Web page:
In June this year you toured the UK with an appearance also at Supersonic festival. What kind of experience was this? How did the audience receive you?
We played first on Saturday afternoon. Cloudy weather daylight streamed down through the skylights of the warehouse space. Before our own set we’d waited through an hour of The Bug’s soundcheck. I usually love listening to The Bug but the music felt so displaced at those floor shaking volumes in an empty room. There was an army of techs milling around and at one point during soundcheck we got accidentally immersed in an eruption from a smoke machine. It was the last gig of our tour so it was bittersweet and I guess the whole thing had a lonesome ting. The audience seemed to enjoy it and said nice things afterwards. On the last night of the festival we got to have a few pints with some of the lovely Supersonic organizers which was a perfect ending….the end of a long festival weekend for them and the end of a tour for us.
At supersonic, did you get a change to check many of the bands? Was there a particular performance that stood out for you?
I didn’t catch much on the Saturday but Richard Dawson picked all the bands for the Sunday of Supersonic and I really got into everything that I saw on that day. It was all solo acts: Rhodri Davies, Angharad Davies, Jiří Wehle, Afework Nigussie, and Richard played as well. (Phil Tyler was on first and sadly, due to cans on the canal, I missed his set.)
More recently in August you played at Supernormal festival and Tor Ist Das! Festival. Supernormal as I understand is a communal festival encouraging artists and musicians to collaborate and experiment together. That sounds like great fun. I can imagine the music of Woven Skull entrancing and beckoning people to experience the live performance. How was your overall experience of the festival? What were your personal highlights of playing and experiencing the other performances?
Supernormal was great! Well worth the trip over the sea to the UK if you can make it. You can follow trails into the woods and find people performing in all sorts of nooks and crannies and weirdos stuck up trees with drum kits and hardcore bands playing in clearings and people sitting in the dirt messing with tiny synths and pedals who might or might not be a part of the program at all. There was no shortage of madness. Asparagus Piss Raindrop ran a highly entertaining “pub quiz” during which some guy sitting beside me got up, yelled “You’re not making any sense!” and stormed off. There was a collaboration between some of the Gnod musicians, Charles Hayward and a few others that I really enjoyed called Anonymous Bash. I was transported to another time and place by a gentle and melancholy performance by two women, Rie Nakajima and Keiko Yamamoto, who play under the name O YAMA O. The Bonnacons of Doom ripped it up out in the middle of the woods on one of the sunny afternoons. I could probably go on and on about all the good stuff. Though there was one overall highlight for me. Jennifer Walshe’s performance topped anything I’ve seen in a long time. I won’t tarnish it by even trying to describe it.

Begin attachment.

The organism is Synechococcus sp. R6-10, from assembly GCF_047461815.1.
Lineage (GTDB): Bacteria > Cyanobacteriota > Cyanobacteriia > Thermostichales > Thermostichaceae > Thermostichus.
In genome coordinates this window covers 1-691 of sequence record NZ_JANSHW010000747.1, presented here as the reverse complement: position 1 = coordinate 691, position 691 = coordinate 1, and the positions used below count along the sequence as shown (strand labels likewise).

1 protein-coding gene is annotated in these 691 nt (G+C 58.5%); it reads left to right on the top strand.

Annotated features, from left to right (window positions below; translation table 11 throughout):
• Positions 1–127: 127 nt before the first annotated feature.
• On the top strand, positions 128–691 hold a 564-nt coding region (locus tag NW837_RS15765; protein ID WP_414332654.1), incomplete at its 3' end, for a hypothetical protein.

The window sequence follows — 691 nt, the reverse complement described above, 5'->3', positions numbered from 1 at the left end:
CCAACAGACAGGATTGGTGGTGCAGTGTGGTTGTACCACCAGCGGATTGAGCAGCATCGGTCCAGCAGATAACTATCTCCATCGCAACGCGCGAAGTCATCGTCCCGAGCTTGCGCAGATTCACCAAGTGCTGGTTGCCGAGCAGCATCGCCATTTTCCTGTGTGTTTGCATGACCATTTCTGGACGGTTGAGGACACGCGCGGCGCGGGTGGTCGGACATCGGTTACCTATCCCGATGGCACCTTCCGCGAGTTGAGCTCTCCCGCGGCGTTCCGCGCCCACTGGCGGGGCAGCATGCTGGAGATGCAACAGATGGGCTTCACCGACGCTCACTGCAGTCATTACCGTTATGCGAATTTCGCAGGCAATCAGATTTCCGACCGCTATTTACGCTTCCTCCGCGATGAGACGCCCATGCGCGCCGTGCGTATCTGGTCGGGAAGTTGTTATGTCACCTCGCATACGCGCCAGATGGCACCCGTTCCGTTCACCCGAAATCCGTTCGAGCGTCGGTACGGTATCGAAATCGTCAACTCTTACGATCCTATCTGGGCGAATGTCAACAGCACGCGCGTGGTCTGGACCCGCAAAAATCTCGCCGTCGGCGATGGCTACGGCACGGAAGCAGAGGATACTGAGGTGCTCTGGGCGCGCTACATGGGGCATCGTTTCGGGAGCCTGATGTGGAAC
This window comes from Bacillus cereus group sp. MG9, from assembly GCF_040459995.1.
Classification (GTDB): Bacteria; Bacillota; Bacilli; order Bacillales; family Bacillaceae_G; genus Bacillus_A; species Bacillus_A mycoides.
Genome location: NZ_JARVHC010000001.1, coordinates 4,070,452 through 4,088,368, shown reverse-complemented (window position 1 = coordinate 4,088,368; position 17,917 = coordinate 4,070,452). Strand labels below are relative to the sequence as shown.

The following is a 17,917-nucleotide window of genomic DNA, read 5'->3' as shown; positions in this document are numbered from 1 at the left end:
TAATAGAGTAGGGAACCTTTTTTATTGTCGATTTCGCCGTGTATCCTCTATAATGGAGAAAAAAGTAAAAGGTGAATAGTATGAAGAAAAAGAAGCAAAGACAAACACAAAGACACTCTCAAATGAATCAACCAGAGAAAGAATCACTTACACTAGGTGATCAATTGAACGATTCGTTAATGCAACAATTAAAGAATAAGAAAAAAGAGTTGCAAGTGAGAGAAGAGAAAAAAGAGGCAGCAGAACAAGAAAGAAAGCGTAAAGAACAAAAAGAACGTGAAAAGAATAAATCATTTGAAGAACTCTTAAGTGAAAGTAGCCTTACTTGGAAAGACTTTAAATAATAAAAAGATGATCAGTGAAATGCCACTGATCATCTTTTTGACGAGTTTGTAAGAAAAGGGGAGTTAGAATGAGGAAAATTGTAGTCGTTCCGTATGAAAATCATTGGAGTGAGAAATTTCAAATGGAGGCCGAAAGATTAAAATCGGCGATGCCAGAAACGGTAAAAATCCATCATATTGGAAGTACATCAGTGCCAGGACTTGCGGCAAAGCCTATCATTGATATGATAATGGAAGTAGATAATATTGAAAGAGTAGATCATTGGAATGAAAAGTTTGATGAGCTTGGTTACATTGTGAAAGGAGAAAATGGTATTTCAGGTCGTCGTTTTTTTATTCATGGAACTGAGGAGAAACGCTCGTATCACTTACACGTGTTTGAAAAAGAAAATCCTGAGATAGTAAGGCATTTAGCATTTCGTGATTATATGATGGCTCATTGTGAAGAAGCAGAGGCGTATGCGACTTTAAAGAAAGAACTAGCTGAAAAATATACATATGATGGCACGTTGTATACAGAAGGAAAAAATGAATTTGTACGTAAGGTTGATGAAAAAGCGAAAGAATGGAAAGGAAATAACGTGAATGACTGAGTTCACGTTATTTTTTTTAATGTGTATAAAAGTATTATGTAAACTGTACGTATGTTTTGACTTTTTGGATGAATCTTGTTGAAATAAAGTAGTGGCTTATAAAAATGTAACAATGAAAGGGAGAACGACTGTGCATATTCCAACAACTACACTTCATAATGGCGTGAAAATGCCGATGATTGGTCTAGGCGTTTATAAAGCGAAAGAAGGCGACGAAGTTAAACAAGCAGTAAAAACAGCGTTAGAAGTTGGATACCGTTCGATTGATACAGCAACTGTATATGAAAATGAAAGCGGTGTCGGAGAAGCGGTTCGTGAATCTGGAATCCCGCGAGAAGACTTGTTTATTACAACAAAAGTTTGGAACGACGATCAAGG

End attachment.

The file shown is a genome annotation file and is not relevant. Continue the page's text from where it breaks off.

We had a good time performing. We got to take part in three sets through the weekend. We played a kids gig that was organized by Supersonic. The kids went feral. We’d made them all shakers to play along to the music but the shakers just got them all hyped up out of control. They were throwing them on the ground and bodying slamming the shakers. Then went we started properly playing this one little girl just went around punching all the little boys. It was like a Lord of the Flies mosh pit. I’m not proud. Well……maybe I’m a little proud. We were also part of Neil Campbell’s Astral Choir during his performance where three stages were all overlapping/going at once over a three hour period. We added about ten minutes of vocals along with 10 or so other choir members. And we played just a regular old Woven Skull gig at the end of the Sunday.
As for Tor Ist Das!, how did playing here compare? What made it special?
Tor Ist Das! was very different. While Supernormal mainly takes place in a field with camping over three days and has an audience of about 800 or so, Tor Ist Das! happens in the town of Todmorden and is split between the Church there and a traditional Thai/English pub called the Golden Lion. I think they have an audience of about 200 or so. It’s much more intimate. There’s mainly three people that run the whole festival (and do a damn fine job at it!). The line-up was deadly and it was easy to catch all of the acts since nothing overlapped. A lot of the music blew me away. Guttersnipe was an especially welcome new find. A lot of people stayed for the whole weekend so there was a good chance to get to know new people from all around the place. There was a whole lot of harmoniums kicking around the festival. Someone told me recently that Todmorden is the “Valley of the Harmonium.” I’ll have to find out more about that! Our gig was a Woven Skull/Core of the Coalman collaboration and David Colohan and out friend Henry Davies both played with us. (Though Henry only played for the first 20 minutes or so because he had to run then to catch his train home to Nottingham half way through our set.) I ate the best chips of my life in Todmorden and drank very nice ale. It’s a magic wonderful place full of really talented weirdo creative types and UFO spotters. The Death Festival also takes place in Todmorden during which they have workshops on making your own burial shroud and other such Death-related interests. Todmorden’s got its own thing going on for sure.